All I know is that Donovan can play both left and right and I’m fairly certain he would be good with the team. He may have issues with the coach… but that is understandable. I think Donovan has earned a little respect with US soccer and it’s probably time Klinsman showed him some. Klinsman seems to think he’s caught in some alpha battle with LD, but I think he’s misreading the situation. But then again, maybe LD called him a German weinershnitz one day in practice in front of the team and it was off to the doghouse.


        • Posted by schmutzdeck on 2013/06/10 at 2:48 PM

          JK has made a point of saying the team has enough players and is well covered. I’m sure this is his way of showing confidence in them.

          So calling in Donovan for Panama seems very unlikely.

          If things go poorly on the other hand, if the US comes out of the Panama game with a bunch of injuries or is in card hell, calling LD in for Honduras may suddnely become more appealing.

          There is no alpha battle between JK and LD. Everyone knows who is the boss now.

          I’m pretty sure JK is prepared to go to the World Cup, if they qualify, w/o LD if he does not do the things asked of him.


    • Posted by matthewsf on 2013/06/10 at 11:15 AM

      That said, there is no doubt that–if committed–Donovan doesn’t regain a starting spot.


      • Posted by Scweeb on 2013/06/10 at 11:43 AM

        I understand not wanting to play someone new and i agree but with an open spot i would think that training time with the team would be needed to strengthen the team when it comes time for the mexico game. Not saying that it is LD that comes in but there a some guys that should get some looks and this is perfect time to get them on the same page.


        • Posted by schmutzdeck on 2013/06/10 at 2:51 PM

          Panama just held Mexico 0-0. This is not the time to ” get some looks ” at players. This is not a team to be underestimated.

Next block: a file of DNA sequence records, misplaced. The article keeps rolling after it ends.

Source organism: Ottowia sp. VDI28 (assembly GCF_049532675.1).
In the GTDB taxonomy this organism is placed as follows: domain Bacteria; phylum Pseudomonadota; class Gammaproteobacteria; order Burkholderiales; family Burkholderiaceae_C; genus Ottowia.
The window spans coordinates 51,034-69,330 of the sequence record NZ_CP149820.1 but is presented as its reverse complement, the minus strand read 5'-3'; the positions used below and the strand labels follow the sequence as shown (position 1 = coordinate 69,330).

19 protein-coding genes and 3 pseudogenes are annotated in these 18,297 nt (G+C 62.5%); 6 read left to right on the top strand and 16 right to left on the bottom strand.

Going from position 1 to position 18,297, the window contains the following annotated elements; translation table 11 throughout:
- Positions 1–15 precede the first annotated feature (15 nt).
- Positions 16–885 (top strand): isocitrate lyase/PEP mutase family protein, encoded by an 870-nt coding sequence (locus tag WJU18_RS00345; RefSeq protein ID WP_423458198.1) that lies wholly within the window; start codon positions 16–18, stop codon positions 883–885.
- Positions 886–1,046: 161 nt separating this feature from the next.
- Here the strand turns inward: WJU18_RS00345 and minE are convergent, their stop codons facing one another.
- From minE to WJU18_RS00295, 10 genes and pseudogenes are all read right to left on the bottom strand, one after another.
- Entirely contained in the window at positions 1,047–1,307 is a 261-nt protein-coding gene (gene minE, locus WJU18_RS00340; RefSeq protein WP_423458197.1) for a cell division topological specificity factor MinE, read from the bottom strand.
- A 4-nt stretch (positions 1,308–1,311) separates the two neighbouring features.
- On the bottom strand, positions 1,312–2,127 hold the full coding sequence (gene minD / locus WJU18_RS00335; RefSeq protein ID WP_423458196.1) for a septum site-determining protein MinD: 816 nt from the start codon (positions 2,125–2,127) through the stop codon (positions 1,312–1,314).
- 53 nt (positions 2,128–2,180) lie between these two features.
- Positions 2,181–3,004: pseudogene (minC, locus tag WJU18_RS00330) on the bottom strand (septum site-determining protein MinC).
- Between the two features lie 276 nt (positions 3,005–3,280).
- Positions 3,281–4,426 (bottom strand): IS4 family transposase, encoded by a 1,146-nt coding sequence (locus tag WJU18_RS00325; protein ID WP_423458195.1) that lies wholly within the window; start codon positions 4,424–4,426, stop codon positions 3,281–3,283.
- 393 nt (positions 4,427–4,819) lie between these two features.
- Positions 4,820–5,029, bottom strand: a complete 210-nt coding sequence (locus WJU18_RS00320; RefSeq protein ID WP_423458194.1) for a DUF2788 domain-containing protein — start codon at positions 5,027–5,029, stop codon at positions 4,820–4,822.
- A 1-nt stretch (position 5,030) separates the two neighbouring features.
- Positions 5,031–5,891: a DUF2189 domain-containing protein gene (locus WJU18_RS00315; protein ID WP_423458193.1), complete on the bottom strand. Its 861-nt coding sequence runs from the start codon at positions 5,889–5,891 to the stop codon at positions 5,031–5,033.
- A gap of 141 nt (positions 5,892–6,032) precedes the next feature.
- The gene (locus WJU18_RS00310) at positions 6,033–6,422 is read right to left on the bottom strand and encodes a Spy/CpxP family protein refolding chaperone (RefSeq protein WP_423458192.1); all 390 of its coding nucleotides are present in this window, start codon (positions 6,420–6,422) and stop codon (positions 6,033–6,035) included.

If the US beats them and Honduras there is a good chance the Mexico game will be irrelevant,.


          • Posted by matthewsf on 2013/06/10 at 3:01 PM

            At home, in Seattle, after a win. Much easier place to “throw someone into the fire” than the Azteca (Besler).


            • Posted by schmutzdeck on 2013/06/10 at 3:21 PM

              I have no problem with playing, for example, Corona, if JK believes he’s good enough to go 90 and help win the game. He’s either good enough or he isn’t.

              But I would not want JK to play him if he was just going to see “how he does” or just to get a look. That’s insane.

              Right now the US is in a good spot but a loss to Panama, with maybe another guy or two lost to cards, like Mikey, or injury, like Jozy and Fabian, for example and this thing suddenly gets pretty ugly.

            • Posted by scweeb on 2013/06/10 at 7:43 PM

              Well right now we have 7 starters with yellows and have sent 2 guys home cause of fitness, we have and holden and shea still there. So what i was more getting at is that JK always wants the team to have played together for some time and that getting players in the system is best. So with that in mind is why i say bringing someone into the team. Not to take a spot from guys who have been there but when it comes down to 3 games down the road we might have some back up if need be.

  3. Posted by Crow on 2013/06/10 at 11:13 AM

    You tweeted about possibly seeing Altidore paired with Boyd (or maybe Johnson). Don’t you think this would be the game to try that?

    I would like to see Corona in Zusi’s place instead of Klejstan or Davis.

    As a fan I would love to see Holden replace Jones but I doubt that is going to happen or even if it should. Maybe being at home you could be a little more agressive/risktaking Cameron looked solid there in replacement, but I wish we could get the guy a position.

    First time in Seattle for me ever. Lets see if these fans live up to the hype.


    • Posted by matthewsf on 2013/06/10 at 11:17 AM

      I did tweet about Boyd-Altidore — I would guess it’s possible (and i’ll add it above).
      Thanks for the reminder.


    • Posted by James H on 2013/06/10 at 11:38 AM

      Boyd and Altidore? Could be dangerous or it could be two strong fellas just standing around alot looking buff. I don’t think JK would ever try this in a game that mattered (at least to start). Klinsmann seems to have a loose pecking order, and I would expect to see Sacha filling in at Zusi’s spot. Now if Fabian’s hammy keeps him out then this pose a real problem for the coach, because everyone else would seem to have a fitness, injury or experience issue.


      • Posted by Union on 2013/06/10 at 11:52 AM

        I’ve long said that its only a matter of time before Boyd starts producing. I still think he’s raw, a lot more raw than I felt he was initially. He gets overly excited and makes some boneheaded decisions. Not sure he has yet developed the type of intelligence off the ball that will allow he and Jozy to work well together. BUT.. I think he is fast and energetic enough to track back and help out. It won’t just be too big guys playing up top.